Table 2. Methods of Redundancy

Hot standby

Primary and secondary systems operate simultaneously. Data is replicated to the secondary server in real time. Both systems contain identical information.

Warm standby

The secondary system runs autonomously from the primary system. Data is replicated at scheduled periods. Minor data differences exist between scheduled replications.

Cold standby

The secondary system becomes operational only when the primary system fails. The cold standby receives scheduled replication updates.

High availability environments have unique requirements for managing licensing, application, and hardware capacity. Some advanced applications can handle more than dual-server redundancy. This option may be necessary for scalability, redundancy, or both. In this case, make sure the licensing, application, and server hardware capacity has adequate capacity for handling the additional load required in a failure mode.
Consider the following workload distributions scenarios:

• Two-server solution

– First server managing to 70 percent of license, application, or server hardware capacity

– Second server managing to 15 percent of capacity

– A single server failure occurs

– Second server takes 85 percent of the load in failure mode; acceptable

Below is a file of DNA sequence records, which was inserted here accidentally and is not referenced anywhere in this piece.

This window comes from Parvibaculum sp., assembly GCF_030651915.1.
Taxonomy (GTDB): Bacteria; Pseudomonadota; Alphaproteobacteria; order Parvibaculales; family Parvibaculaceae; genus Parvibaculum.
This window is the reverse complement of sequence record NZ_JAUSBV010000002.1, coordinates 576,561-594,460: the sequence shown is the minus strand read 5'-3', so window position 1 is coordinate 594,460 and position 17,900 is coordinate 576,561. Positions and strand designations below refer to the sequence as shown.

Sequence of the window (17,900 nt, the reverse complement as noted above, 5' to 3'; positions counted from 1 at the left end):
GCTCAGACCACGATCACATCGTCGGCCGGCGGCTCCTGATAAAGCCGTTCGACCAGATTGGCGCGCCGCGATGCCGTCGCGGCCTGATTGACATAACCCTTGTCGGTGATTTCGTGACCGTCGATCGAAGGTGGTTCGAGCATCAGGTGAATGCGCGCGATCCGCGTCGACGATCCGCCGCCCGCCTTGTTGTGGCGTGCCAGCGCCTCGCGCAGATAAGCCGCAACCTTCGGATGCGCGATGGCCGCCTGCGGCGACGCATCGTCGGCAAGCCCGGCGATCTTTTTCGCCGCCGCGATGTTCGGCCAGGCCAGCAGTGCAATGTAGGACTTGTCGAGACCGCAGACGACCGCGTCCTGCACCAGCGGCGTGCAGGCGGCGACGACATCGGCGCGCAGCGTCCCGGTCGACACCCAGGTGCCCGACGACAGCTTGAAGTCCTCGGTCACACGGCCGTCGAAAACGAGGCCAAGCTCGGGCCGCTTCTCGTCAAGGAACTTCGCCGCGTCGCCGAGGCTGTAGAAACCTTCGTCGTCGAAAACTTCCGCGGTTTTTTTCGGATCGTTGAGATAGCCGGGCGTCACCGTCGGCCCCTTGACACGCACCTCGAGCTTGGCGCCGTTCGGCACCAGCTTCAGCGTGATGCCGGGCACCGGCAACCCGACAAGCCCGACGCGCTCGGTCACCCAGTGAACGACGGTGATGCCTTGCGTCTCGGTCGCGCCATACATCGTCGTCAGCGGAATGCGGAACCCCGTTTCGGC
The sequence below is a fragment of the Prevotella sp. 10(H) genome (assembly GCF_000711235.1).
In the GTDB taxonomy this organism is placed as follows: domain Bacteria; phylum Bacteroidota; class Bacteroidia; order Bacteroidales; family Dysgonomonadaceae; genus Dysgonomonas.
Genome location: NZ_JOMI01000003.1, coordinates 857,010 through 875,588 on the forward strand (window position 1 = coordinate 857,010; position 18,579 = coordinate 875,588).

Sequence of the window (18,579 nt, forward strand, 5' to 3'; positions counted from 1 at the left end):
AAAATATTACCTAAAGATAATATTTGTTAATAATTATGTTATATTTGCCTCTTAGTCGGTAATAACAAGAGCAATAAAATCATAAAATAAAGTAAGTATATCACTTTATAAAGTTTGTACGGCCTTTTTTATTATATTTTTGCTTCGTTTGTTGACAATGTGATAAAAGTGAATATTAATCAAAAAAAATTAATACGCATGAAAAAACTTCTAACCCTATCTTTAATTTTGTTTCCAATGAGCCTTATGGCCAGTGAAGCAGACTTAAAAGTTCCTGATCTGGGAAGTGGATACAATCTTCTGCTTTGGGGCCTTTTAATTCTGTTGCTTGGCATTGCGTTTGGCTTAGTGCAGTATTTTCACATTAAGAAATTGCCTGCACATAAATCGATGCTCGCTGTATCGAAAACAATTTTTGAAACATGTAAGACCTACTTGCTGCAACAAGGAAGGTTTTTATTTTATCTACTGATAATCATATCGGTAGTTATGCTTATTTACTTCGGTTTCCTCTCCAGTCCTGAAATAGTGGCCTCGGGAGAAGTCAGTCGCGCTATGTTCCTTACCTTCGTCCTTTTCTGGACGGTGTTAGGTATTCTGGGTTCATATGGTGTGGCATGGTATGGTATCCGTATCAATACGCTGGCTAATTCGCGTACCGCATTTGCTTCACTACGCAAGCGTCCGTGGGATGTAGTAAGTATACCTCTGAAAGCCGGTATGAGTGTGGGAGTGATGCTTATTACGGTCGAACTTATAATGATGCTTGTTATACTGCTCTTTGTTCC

• Two-server solution

– First server managing to 60 percent of capacity

– Second server managing to 75 percent of capacity

– A single server failure occurs

– Second server is not able to manage 135 percent of capacity

• Three-server solution (equal split)

– First server managing to 40 percent of license, application, or server hardware capacity

– Second server managing to 25 percent of license, application, or server hardware capacity

– Third server managing to 35 percent of license, application, or server hardware capacity

– A single server failure occurs-the 40 percent load needs to be split with each of the two remaining servers

– Second server now manages 45 percent of capacity

– Third server now manages 55 percent of capacity

– This would be acceptable.

• Three-server solution ("all or nothing")

– First server managing to 40 percent of license, application, or server hardware capacity

– Second server managing to 25 percent of license, application, or server hardware capacity

– Third server managing to 35 percent of license, application, or server hardware capacity

– A single server failure occurs-all 40 percent needs to go to one of the remaining servers

– Second server now manages 65 percent of capacity

– Third server continues to manage 35 percent of capacity

– This would be acceptable.